You’d need two hands to count on your fingers how many years I’ve been designing websites and planning out user experiences and interactions, and I can tell you that good content is pleasing and rewarding to the user because of the expedited time it takes to either: a) find what they are looking for, or b) be educated on something new and useful to them because the content and strategy is on-point. Which helps me create cool stuff that enhances the experience for your users by melding with necessary features like navigation, social media, and brand messaging. Without solid content, you aren’t giving your visitors the best experience and making it more difficult for guys like me to deliver an outstanding and jaw-dropping design with impressive features that help your users.
As useful as an ashtray on a motor bike.
Your visitors should find value in your website and be able to use it with ease. A website without a solid strategy for the content and good quality content to boot isn’t very useful. So as the headline indicates, a website without good content is “as useful as an ashtray on a motor bike”. And on the flip-side of the user, as a UX/Web Designer I see it as inherently impossible to create a great user experience for content that has either a bad/incomplete plan or no plan at all. So how do you fix that? Glad you asked. First let me explain what Content Strategy is all about.
What is Content Strategy?
You may be reading this and think “I already have a content strategy”, and you very well might, if you do, I’m not talking to you. If you think you have one but what you are reading here is news to you, then you may not have a complete strategy and you are who I’m talking to.
It takes more than a board meeting where you take down everyone’s ideas and in turn give an idea cornucopia to your web designer with no real direction other than “please add this”. A wonderful content strategist by the name of Kristina Halvorson defines it as “plans for the creation, delivery, and governance of useful, usable content”. That pretty much puts it in a nut shell but you need to know more right? Here’s the 411:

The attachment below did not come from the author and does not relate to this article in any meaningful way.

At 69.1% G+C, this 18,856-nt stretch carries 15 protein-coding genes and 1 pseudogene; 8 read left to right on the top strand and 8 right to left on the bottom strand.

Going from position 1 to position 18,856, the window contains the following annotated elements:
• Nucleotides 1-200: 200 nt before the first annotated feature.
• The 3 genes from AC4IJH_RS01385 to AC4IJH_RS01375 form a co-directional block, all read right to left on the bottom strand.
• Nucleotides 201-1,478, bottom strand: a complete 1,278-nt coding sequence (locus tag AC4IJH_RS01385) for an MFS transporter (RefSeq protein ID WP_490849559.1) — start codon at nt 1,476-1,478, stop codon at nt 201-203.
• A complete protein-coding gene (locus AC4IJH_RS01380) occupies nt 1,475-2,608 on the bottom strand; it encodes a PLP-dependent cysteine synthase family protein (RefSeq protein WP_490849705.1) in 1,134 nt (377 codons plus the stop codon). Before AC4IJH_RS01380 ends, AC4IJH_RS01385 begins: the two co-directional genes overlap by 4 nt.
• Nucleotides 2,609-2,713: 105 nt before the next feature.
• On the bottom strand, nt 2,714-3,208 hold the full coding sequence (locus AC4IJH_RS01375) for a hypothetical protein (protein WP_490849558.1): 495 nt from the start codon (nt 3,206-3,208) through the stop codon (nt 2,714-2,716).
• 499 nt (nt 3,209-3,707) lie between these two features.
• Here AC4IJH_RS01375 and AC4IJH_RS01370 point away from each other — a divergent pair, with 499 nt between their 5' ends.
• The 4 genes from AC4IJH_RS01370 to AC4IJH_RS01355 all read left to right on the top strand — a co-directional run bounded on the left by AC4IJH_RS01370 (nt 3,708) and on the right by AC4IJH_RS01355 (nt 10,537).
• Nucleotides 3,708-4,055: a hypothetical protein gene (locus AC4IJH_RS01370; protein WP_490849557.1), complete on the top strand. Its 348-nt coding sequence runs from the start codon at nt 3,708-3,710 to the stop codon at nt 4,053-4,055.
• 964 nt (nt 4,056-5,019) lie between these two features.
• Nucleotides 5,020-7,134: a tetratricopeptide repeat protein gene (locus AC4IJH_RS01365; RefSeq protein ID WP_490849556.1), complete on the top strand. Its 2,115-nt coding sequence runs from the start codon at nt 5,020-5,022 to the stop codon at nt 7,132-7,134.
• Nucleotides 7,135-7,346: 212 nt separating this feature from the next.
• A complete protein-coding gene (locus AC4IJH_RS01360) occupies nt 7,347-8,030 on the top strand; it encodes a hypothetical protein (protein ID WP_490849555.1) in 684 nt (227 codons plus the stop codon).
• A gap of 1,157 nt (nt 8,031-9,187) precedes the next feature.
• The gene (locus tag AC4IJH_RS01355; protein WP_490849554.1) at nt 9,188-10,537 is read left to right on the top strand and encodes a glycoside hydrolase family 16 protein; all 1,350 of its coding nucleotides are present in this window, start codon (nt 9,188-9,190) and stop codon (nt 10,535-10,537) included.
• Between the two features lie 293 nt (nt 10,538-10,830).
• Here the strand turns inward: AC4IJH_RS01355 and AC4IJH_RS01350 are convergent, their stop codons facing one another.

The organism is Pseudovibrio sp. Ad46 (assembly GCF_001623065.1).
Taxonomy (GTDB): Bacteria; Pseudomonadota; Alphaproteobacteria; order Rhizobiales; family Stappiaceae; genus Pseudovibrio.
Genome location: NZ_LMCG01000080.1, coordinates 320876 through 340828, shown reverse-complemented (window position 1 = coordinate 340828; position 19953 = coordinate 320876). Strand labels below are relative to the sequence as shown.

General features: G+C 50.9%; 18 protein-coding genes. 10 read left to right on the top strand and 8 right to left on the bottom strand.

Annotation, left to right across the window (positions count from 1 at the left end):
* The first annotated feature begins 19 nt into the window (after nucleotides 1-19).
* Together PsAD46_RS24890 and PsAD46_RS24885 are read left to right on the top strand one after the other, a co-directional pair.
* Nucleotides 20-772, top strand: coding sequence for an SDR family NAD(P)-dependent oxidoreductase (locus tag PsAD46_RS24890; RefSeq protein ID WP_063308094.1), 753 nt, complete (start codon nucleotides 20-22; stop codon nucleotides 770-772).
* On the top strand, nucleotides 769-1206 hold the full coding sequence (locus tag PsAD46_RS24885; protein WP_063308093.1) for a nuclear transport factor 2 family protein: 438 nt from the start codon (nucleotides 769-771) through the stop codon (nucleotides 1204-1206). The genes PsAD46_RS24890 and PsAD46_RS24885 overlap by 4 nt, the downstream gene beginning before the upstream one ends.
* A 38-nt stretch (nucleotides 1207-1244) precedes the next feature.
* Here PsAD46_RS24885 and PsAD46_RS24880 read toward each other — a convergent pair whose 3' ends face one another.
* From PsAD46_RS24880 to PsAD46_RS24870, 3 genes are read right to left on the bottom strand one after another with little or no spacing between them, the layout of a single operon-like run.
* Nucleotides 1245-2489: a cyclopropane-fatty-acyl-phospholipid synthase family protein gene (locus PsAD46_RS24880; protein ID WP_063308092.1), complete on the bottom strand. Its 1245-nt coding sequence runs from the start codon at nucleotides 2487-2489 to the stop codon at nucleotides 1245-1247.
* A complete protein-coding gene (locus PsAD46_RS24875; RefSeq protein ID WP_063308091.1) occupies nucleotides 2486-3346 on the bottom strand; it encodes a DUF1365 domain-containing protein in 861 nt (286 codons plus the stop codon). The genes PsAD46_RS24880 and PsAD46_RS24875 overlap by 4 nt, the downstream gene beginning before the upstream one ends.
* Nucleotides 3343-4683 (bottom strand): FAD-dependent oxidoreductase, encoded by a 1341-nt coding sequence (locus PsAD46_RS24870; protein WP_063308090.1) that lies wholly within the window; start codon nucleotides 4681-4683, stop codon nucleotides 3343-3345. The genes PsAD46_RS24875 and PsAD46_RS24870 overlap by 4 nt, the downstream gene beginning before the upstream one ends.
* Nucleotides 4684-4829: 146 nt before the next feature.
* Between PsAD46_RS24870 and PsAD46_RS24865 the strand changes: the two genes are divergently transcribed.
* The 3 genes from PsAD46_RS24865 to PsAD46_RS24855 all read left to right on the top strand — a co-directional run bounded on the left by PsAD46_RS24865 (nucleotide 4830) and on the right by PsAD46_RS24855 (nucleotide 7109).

Your core strategy is the key to your plan and explains how your content will help meet important goals and milestones for your business. The core strategy should describe how your content will benefit your customers, site visitors, and potential new leads.
Details what is necessary to correctly and successfully implement the ideologies of your Core Strategy and include things like messaging architecture, target demographic(s), and personality of the text.
Identifies the hierarchy, organization, and accessibility of your content. Information Architecture is a major part of this as well as the quality of the content itself –the words and accompanying imagery. Other than developing the Core Strategy, this is the main course of your meal. A great deal of time and effort should be spent here.
Focuses on how you and your team will manage the content and how often it’s done. This also addresses researching, choosing, and using the tools to do so.
All the rules, standards, and gotchas for properly working within your Core Strategy.
By using the steps above, you can develop a strategy that is successful and allows me to design a wonderful user experience. That’s a win, but how does the content work with the experience exactly?
Below, I’ve extracted some questions and provided highlights on how/why these are some of the same questions I need the answer to as a designer.
What are we trying to achieve here?
This is important. This can mean the difference between a form interaction and a simple message-branded slide show to give the user what they need.
What style, tone, and voice am I going after?
This will directly impact the choices I make for images, fonts, color, and the proportion of elements.
What are our competitors doing?
Do I need to create something in-line with your competitors stuff because your users expect it, or do I need to create something new and different that really stands out? I get those answers from the answer to the above question.
How can we help our readers find it?
Duh! This is one of the most important parts of my job! I have to design and plan an experience that makes it just as easy to find information as it is to consume it.
So, what have we learned?
Content strategy makes everyone’s life easier. You, me, and most important, your customers. When they visit your site with your boss-level content and a primo design, their experience will be top-notch and make them happy.
So go create yourself a new content strategy, call up Mercury and let’s create and launch something together that puts your cool new vision on display.